Ben Runde’s ‘24 now published research focuses on using AI for early Alzheimer’s detection. Read the piece in the journal MDPI Brain Sciences. Arav Bhargava ‘24 developed a universal socket for prosthetic limbs that can be produced using a 3D printer, potentially reducing the cost significantly. He will present his research during this week’s Regeneron competition. Max Zeldes ‘24 explored making improvements to electroencephalography-based imagined speech brain-computer interfaces. Kate Choi ‘25 investigated ways to improve racial equity in skin cancer detection and presented her findings during regionals. Natalia Vilela ‘24 is researching a drug typically used for cancer treatment to assess its ability to prevent allergy-related anaphylaxis. Her work, also recently published, is available to read in the Journal of Allergy and Clinical Immunology. She presented her research to allergists from all over the world during the 2024 American Association of Allergy, Asthma and Immunology annual meeting. Congratulations to our SERC students; we are very proud of their accomplishments!

Taylor Burris '24 continued her run of success, finishing fourth at the Harvard National High School Invitational Forensics Tournament in extemp, was runner-up at Metro Extemp Finals, and added the Metro championship in impromptu to her list of accomplishments. Placing at Harvard is difficult as nearly 5,000 students from 462 U.S. and international high schools traveled to this year's tournament.

Sebastian Gardner '25 semi-finaled at Harvard in congressional debate, matching our highest finish at the Harvard debates in five years. Gardner and Armaan Sethi '26 both won leadership awards at Harvard.  Ethan Maher '25 was invited to the prestigious Harvard Congressional round-robin tournament the day before the main event. Alexander Bauer '25 joined Sethi and Maher with a quarter-final finish. Graeme Evans '24 also advanced to the quarter-finals for Potomac in humorous interpretation at Harvard.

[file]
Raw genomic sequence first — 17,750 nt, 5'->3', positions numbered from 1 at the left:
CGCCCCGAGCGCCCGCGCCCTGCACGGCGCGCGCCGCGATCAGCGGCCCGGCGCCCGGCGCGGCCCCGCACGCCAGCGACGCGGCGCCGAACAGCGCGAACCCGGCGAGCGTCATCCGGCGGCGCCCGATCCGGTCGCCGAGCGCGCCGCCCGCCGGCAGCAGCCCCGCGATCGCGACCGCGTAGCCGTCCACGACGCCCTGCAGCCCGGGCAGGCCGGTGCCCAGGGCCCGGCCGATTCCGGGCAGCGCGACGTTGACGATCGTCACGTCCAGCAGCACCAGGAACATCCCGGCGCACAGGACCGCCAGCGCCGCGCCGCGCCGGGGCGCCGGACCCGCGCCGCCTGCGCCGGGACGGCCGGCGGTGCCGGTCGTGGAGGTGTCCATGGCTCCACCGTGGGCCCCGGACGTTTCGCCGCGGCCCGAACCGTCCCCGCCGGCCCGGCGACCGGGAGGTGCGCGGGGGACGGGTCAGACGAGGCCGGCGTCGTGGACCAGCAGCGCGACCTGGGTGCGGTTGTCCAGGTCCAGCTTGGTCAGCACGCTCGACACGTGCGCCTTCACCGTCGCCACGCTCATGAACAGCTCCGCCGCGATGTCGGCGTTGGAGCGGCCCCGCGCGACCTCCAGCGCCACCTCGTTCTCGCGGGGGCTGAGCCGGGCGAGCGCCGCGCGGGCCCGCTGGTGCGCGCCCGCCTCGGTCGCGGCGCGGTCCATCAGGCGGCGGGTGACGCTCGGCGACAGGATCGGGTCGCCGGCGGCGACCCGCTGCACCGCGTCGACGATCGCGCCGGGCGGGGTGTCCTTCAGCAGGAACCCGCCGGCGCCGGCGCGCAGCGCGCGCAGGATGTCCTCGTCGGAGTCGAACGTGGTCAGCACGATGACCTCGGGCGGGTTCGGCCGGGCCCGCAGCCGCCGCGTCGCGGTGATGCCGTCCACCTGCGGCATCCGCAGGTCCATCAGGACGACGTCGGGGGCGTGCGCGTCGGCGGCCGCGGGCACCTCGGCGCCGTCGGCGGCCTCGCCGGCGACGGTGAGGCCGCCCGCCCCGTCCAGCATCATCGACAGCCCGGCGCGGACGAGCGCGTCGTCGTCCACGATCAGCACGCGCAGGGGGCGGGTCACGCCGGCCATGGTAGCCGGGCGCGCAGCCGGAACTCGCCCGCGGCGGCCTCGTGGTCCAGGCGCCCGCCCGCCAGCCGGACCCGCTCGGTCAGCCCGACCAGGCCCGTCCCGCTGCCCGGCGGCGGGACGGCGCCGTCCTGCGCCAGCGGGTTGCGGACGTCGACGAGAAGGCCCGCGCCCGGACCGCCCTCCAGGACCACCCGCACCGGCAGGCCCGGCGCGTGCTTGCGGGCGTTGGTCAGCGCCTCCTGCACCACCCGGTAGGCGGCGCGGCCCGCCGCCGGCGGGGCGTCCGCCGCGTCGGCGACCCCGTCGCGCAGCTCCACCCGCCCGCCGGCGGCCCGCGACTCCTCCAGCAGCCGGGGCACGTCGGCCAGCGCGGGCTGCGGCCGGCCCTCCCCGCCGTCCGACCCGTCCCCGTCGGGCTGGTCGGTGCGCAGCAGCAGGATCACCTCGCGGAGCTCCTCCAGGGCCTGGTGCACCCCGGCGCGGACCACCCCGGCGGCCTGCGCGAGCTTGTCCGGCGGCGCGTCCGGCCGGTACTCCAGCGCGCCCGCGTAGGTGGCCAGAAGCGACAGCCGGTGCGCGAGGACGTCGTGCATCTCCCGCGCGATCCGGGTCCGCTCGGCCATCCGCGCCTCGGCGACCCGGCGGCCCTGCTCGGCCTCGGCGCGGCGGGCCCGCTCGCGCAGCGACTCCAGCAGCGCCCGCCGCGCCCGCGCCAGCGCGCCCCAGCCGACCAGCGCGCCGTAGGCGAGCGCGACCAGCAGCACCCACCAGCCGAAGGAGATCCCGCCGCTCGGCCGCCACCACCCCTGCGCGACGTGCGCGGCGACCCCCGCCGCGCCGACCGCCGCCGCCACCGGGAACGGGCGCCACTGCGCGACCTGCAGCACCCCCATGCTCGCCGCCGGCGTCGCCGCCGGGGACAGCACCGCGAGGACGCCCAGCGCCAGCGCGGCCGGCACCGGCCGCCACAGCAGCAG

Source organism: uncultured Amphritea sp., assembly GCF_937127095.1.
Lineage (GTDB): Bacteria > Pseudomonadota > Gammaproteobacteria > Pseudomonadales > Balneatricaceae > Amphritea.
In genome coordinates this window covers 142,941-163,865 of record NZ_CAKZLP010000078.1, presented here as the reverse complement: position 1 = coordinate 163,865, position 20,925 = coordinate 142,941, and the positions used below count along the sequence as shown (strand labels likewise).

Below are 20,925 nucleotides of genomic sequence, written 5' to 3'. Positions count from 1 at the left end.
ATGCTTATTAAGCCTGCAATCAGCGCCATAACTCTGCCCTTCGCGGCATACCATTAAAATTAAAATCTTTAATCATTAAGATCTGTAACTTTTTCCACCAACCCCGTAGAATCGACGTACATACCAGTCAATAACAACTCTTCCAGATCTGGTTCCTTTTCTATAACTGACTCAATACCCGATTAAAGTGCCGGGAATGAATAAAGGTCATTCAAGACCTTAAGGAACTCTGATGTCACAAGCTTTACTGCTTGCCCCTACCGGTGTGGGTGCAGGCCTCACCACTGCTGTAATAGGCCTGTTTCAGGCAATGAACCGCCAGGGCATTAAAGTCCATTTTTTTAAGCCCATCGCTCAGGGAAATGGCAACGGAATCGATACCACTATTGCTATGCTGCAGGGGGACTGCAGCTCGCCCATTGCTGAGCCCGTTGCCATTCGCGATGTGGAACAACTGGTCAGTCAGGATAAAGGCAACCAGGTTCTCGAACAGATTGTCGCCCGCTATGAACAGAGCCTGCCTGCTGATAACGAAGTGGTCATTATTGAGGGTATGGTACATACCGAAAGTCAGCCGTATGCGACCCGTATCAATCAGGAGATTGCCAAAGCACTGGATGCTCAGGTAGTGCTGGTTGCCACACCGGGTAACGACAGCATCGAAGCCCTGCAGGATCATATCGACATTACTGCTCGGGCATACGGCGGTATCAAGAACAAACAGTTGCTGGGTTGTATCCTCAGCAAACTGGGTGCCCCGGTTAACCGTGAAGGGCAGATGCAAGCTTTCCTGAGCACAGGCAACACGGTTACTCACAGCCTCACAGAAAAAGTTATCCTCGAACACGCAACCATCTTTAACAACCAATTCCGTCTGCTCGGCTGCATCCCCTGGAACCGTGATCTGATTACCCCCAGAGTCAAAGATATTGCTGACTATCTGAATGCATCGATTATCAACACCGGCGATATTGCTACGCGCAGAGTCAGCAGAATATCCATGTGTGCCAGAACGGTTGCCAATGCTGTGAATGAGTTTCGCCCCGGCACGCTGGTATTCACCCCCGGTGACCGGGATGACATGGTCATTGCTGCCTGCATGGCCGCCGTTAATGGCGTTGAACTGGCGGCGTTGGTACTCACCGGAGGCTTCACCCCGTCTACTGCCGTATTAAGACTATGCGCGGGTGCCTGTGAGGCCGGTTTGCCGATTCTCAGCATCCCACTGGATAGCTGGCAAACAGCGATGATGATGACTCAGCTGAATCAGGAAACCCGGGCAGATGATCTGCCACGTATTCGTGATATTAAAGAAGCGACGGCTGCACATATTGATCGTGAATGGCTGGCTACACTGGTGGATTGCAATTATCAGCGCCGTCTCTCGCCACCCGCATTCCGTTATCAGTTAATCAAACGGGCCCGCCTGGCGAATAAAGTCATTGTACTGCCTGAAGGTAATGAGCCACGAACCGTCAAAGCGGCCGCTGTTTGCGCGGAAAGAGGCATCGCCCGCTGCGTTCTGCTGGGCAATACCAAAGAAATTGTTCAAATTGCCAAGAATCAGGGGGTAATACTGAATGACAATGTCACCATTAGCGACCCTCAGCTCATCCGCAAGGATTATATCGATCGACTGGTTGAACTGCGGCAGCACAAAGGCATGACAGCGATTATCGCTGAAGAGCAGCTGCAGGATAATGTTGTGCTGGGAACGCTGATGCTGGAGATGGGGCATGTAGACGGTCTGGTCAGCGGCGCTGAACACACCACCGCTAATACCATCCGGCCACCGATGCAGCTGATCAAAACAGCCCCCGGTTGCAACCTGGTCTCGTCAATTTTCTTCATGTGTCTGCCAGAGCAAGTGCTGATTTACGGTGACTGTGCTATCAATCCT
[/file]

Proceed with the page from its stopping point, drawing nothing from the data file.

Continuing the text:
The speech students only had a few days to recover from Harvard as they faced the challenges at the WACFL Speech Metro Finals this past Saturday, winning team sweeps for the metro schools in Northern Virginia.  

Burris' Metro title in impromptu speaking led the speech effort. Isabella Chumpitaz '24 was the runner-up in oral interpretation. Charlotte Ross '26, Meredith Vorndran '25, Burris, and eighth grader Anika Agrawal qualified for two events for the NCFL tournament. Finally, congratulations to Thomas Shanmugam '26 and William Shanmugam '27 on their wins at the DCUDL public forum tournament this past weekend!  

AI Assembly Tackles Hot Topics

On Tuesday, the newly formed Upper School AI student committee hosted an assembly focused on the potential benefits and challenges of generative artificial intelligence. Students moderated a panel of three leaders in AI – U.S. Congressman Don Beyer, Professor Brian Hall, and Dr. Sarah Murphy Gray – who spoke to this technology's influence in politics, sports, defense, business, social media, and beyond. All three described themselves as "AI optimists," with a real sense of how AI could transform the world positively, but they guided students not to lose touch with the humanities as we learn these tools. Student moderators Kasim Khapra '25, India Cairncross '25, and Arav Bhargava '24 demonstrated real leadership in facilitating a discussion with the panelists and soliciting questions from the audience. This assembly was first and foremost student-generated, and it was exciting to watch their work over several months pay off. View photos from the discussion.